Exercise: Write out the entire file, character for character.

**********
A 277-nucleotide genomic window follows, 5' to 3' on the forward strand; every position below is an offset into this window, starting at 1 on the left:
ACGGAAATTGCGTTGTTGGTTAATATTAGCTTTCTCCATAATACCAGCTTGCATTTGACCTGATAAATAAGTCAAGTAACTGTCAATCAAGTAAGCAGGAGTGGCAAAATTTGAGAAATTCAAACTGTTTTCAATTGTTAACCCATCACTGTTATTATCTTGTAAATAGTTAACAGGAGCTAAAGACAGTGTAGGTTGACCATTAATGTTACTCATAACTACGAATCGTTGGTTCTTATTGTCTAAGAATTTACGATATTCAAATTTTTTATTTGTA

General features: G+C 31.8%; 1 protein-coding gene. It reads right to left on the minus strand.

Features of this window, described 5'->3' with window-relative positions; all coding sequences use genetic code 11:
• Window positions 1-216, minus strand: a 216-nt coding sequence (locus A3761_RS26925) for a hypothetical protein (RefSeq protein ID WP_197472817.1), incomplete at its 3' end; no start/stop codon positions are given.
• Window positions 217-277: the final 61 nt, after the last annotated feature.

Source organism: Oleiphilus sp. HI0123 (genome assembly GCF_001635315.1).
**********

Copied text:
A 277-nucleotide genomic window follows, 5' to 3' on the forward strand; every position below is an offset into this window, starting at 1 on the left:
ACGGAAATTGCGTTGTTGGTTAATATTAGCTTTCTCCATAATACCAGCTTGCATTTGACCTGATAAATAAGTCAAGTAACTGTCAATCAAGTAAGCAGGAGTGGCAAAATTTGAGAAATTCAAACTGTTTTCAATTGTTAACCCATCACTGTTATTATCTTGTAAATAGTTAACAGGAGCTAAAGACAGTGTAGGTTGACCATTAATGTTACTCATAACTACGAATCGTTGGTTCTTATTGTCTAAGAATTTACGATATTCAAATTTTTTATTTGTA

General features: G+C 31.8%; 1 protein-coding gene. It reads right to left on the minus strand.

Features of this window, described 5'->3' with window-relative positions; all coding sequences use genetic code 11:
• Window positions 1-216, minus strand: a 216-nt coding sequence (locus A3761_RS26925) for a hypothetical protein (RefSeq protein ID WP_197472817.1), incomplete at its 3' end; no start/stop codon positions are given.
• Window positions 217-277: the final 61 nt, after the last annotated feature.

Source organism: Oleiphilus sp. HI0123 (genome assembly GCF_001635315.1).